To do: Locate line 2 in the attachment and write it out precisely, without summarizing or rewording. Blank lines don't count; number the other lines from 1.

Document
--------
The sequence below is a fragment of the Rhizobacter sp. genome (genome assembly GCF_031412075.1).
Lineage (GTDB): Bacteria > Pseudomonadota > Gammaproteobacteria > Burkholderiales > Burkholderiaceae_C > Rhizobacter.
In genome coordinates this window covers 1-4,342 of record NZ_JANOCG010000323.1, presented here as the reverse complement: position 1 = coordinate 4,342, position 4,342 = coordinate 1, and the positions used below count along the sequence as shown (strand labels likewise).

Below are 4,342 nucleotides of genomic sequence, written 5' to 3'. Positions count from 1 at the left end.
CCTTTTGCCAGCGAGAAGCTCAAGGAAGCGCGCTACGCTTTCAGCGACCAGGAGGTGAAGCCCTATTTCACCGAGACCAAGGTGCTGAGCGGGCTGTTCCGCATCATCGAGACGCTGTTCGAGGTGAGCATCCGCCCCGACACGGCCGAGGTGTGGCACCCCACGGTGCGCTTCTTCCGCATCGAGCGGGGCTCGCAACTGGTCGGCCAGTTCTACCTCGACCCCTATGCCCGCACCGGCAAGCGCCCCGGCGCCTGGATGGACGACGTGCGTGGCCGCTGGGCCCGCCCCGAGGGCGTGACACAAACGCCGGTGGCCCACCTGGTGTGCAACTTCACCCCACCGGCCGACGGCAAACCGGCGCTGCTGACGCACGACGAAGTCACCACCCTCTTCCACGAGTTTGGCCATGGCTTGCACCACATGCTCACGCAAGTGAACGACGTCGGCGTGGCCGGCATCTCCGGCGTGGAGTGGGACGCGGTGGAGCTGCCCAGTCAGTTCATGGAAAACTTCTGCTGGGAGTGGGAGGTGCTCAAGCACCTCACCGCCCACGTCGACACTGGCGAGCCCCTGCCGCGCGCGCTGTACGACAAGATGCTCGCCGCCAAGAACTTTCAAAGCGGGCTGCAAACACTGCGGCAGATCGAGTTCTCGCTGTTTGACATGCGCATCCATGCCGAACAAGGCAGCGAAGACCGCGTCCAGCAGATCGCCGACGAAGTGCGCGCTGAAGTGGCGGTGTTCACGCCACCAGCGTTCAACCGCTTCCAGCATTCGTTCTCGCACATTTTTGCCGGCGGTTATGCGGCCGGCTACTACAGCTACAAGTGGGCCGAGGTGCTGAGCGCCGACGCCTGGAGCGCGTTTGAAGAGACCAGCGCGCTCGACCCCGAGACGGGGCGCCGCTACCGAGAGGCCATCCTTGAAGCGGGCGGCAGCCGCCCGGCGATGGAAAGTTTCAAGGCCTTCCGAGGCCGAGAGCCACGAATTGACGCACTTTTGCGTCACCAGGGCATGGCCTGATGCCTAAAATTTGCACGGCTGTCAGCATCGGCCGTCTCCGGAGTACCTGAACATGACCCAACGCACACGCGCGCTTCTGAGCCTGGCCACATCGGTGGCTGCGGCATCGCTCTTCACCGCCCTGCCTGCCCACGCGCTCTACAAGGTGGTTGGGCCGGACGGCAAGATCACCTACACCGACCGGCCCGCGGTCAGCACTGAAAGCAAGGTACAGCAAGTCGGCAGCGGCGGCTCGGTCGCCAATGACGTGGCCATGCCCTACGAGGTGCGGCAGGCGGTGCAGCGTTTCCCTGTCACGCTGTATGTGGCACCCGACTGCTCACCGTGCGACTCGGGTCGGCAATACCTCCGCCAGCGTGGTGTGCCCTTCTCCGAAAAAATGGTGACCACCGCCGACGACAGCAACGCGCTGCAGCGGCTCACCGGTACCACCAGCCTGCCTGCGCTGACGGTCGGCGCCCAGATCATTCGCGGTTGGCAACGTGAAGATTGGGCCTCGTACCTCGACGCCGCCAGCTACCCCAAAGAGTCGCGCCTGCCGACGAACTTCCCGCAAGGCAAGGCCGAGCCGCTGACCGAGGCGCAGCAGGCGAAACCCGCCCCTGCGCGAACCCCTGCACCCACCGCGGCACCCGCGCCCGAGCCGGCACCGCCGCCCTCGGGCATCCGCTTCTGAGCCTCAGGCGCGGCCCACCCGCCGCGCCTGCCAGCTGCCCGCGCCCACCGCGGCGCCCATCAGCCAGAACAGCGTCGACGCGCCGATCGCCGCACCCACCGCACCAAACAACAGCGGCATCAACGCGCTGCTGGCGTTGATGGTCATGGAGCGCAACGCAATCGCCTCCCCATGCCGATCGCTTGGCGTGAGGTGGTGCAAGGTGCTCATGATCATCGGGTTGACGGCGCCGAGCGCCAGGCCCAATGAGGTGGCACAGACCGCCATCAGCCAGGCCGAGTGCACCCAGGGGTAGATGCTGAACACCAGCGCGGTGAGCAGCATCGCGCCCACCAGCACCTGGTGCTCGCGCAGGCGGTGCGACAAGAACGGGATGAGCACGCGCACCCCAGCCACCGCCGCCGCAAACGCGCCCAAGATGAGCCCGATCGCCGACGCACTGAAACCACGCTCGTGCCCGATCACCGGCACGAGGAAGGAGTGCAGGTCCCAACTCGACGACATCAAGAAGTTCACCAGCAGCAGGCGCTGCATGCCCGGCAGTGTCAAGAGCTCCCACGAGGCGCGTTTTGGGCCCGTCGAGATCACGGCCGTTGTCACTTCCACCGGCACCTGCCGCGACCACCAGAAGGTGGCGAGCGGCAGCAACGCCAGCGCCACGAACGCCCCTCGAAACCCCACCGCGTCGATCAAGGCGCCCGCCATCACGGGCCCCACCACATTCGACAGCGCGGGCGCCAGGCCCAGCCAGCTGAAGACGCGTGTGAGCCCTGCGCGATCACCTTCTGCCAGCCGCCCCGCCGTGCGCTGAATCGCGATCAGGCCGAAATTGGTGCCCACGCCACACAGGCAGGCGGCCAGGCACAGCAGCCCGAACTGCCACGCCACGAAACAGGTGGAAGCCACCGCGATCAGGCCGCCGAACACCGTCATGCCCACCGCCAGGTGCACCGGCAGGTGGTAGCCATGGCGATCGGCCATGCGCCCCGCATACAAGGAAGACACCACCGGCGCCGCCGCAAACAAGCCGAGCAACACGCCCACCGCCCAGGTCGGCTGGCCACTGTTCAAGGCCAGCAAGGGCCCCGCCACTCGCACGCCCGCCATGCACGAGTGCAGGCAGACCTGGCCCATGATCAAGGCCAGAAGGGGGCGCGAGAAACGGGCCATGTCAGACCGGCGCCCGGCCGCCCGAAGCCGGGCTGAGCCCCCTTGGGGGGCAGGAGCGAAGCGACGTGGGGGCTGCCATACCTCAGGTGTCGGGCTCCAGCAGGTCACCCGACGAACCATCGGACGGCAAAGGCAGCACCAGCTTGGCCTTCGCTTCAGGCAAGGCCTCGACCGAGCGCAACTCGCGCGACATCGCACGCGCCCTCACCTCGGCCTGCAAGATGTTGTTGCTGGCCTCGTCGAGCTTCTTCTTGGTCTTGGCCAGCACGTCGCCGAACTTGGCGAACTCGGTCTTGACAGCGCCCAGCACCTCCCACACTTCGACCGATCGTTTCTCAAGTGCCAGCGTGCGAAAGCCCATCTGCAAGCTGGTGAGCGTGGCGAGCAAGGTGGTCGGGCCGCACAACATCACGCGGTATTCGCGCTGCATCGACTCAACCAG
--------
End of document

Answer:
Lineage (GTDB): Bacteria > Pseudomonadota > Gammaproteobacteria > Burkholderiales > Burkholderiaceae_C > Rhizobacter.